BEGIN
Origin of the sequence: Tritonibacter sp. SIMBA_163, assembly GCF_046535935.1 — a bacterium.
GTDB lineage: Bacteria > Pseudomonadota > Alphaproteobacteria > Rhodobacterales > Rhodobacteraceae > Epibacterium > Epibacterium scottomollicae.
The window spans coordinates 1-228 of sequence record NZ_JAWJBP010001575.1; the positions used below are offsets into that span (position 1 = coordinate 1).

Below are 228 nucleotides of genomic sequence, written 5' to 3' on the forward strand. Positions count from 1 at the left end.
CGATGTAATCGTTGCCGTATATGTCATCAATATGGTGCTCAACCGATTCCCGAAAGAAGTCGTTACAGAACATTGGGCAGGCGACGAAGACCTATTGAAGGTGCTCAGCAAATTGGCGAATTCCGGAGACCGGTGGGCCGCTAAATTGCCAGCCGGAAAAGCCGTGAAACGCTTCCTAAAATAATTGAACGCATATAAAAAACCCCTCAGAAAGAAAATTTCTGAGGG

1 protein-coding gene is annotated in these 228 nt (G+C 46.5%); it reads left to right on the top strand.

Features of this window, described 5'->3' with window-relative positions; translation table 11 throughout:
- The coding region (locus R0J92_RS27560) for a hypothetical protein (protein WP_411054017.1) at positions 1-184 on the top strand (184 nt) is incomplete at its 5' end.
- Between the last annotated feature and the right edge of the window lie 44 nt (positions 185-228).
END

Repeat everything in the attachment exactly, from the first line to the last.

Origin of the sequence: Tritonibacter sp. SIMBA_163, assembly GCF_046535935.1 — a bacterium.
GTDB lineage: Bacteria > Pseudomonadota > Alphaproteobacteria > Rhodobacterales > Rhodobacteraceae > Epibacterium > Epibacterium scottomollicae.
The window spans coordinates 1-228 of sequence record NZ_JAWJBP010001575.1; the positions used below are offsets into that span (position 1 = coordinate 1).

Below are 228 nucleotides of genomic sequence, written 5' to 3' on the forward strand. Positions count from 1 at the left end.
CGATGTAATCGTTGCCGTATATGTCATCAATATGGTGCTCAACCGATTCCCGAAAGAAGTCGTTACAGAACATTGGGCAGGCGACGAAGACCTATTGAAGGTGCTCAGCAAATTGGCGAATTCCGGAGACCGGTGGGCCGCTAAATTGCCAGCCGGAAAAGCCGTGAAACGCTTCCTAAAATAATTGAACGCATATAAAAAACCCCTCAGAAAGAAAATTTCTGAGGG

1 protein-coding gene is annotated in these 228 nt (G+C 46.5%); it reads left to right on the top strand.

Features of this window, described 5'->3' with window-relative positions; translation table 11 throughout:
- The coding region (locus R0J92_RS27560) for a hypothetical protein (protein WP_411054017.1) at positions 1-184 on the top strand (184 nt) is incomplete at its 5' end.
- Between the last annotated feature and the right edge of the window lie 44 nt (positions 185-228).